Monday, 9 December 2013

Bortezomib improves survival ratio in patients receiving mismatched stem cell transplants

John Koreth (left) and Edwin P. Alyea (right)
Adding bortezomib (marketed as Velcade) to standard preventive therapy for graft-versus-host-disease (GVHD) results in improved outcomes for patients receiving stem-cell transplants from mismatched and unrelated donors, according to a new study by researchers at the Dana-Farber Cancer Institute.

In a new phase 2 trial, patients treated with bortezomib had lower rates of severe acute GVHD and treatment-related mortality. The patients experienced better one-year overall survival compared to patients receiving standard preventive therapy, reported the investigators at the American Society of Hematology annual meeting.

"This regimen appears to improve not just GVHD prevention but more importantly, overall and relapse-free survival for myeloablative transplant recipients lacking matched sibling donors," said John Koreth, MBBS, DPhil, of Dana-Farber, the lead author and study PI. The senior author is Edwin P. Alyea, III, MD, also of Dana-Farber.

Stem cell transplantation following myeloablation (high-dose chemotherapy to wipe out the patient’s bone marrow and immune system) is a curative therapy in advanced or aggressive hematologic malignancies, Koreth said. However, recipients who lack preferred matched sibling donors have worse outcomes, with higher treatment-related mortality and severe GVHD, and poorer survival.

Bortezomib, a proteasome inhibitor drug, is a mainstay of treatment for multiple myeloma. In addition to killing cancer cells, bortezomib dampens some immune responses, suggesting it may have a role in mitigating GVHD, the result of donor immune cells attacking the transplant recipient’s normal tissues.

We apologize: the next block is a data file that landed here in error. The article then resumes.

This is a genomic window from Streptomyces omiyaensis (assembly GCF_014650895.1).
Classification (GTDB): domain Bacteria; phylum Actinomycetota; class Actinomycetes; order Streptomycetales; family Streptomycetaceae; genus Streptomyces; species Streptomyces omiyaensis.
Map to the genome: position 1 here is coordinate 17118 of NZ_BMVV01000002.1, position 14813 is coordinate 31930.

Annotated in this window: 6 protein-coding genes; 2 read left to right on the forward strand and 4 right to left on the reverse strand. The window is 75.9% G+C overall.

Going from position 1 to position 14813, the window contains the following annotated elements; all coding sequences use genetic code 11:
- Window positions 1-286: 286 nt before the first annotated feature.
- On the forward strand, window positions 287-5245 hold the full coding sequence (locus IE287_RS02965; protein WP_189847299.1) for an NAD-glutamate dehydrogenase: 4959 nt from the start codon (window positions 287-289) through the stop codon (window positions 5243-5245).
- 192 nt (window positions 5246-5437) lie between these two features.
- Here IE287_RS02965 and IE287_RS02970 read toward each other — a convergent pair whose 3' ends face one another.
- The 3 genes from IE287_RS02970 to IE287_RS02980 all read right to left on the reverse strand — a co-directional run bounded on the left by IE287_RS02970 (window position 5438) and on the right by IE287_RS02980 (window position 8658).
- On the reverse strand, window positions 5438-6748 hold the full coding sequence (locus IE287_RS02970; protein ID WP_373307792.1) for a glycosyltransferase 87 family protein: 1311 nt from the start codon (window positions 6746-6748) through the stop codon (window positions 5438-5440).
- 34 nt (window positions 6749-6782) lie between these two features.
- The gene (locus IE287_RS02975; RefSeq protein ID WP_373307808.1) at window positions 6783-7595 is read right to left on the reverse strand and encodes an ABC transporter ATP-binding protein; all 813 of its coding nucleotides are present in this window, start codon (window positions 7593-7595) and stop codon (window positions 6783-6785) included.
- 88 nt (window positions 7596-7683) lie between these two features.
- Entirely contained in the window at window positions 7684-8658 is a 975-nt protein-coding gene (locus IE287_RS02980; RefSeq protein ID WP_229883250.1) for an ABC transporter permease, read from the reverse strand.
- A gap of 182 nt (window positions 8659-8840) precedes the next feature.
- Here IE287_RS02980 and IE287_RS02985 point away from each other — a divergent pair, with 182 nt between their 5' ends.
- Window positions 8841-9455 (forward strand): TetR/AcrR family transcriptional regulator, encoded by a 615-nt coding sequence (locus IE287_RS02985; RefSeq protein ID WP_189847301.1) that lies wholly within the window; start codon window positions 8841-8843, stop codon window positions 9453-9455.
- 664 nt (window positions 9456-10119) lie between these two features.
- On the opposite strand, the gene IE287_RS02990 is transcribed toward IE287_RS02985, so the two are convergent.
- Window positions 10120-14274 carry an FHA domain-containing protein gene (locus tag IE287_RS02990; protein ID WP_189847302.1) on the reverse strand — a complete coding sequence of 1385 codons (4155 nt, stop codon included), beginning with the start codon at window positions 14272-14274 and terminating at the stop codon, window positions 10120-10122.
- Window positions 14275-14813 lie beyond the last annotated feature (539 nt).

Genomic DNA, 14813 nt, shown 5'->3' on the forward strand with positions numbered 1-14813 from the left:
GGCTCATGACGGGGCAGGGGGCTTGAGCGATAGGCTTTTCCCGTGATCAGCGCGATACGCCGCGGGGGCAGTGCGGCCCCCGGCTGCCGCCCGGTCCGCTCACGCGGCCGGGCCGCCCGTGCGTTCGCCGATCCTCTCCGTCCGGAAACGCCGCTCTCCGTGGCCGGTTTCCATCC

The prospective, single-arm phase 2 trial of a bortezomib-based regimen enrolled 34 patients with hematologic malignancies who received myeloablative stem cell transplants. In addition to standard GVHD prophylaxis medications – tacrolimus and methotrexate - the patients received three doses of bortezomib (on the first, fourth and seventh day after transplant). The treatment was well-tolerated with no patients missing doses because of toxicity.

Historically, recipients of unrelated and mismatched donor transplants have severe acute GVHD rates of 28 percent and 37 percent, respectively, with one-year treatment-related mortality of 36 percent and 45 percent, respectively, and one-year overall survival of 52 percent and 43 percent, respectively.

In patients treated with bortezomib in the new study, the rate of severe acute GVHD at 180 days after transplant was only 12 percent. By two years, only 8.8 percent of patients had died from treatment-related mortality, and 5.9 percent had died from disease relapse. Overall survival at two years was high at 84 percent.

References
- John Koreth, Edwin P. Alyea,Haesook Kim, Joseph Antin (2013). A Bortezomib-Based Regimen Offers Excellent Outcomes In Myeloablative HLA-Mismatched and Unrelated Donor Transplantation: Phase II Results American Society of Hematology annual meeting

No comments:

Post a Comment

Please note that we dont offer any kind of medical advice. Questions requesting specific medical advice (e.g. where can I get this treatment, will this cure XXX condition, etc) will be published but most probably ignored by the administrators. :)

Note to spammers: You shall not pass. If you really want a link from us then consider making a stem cell related guest post !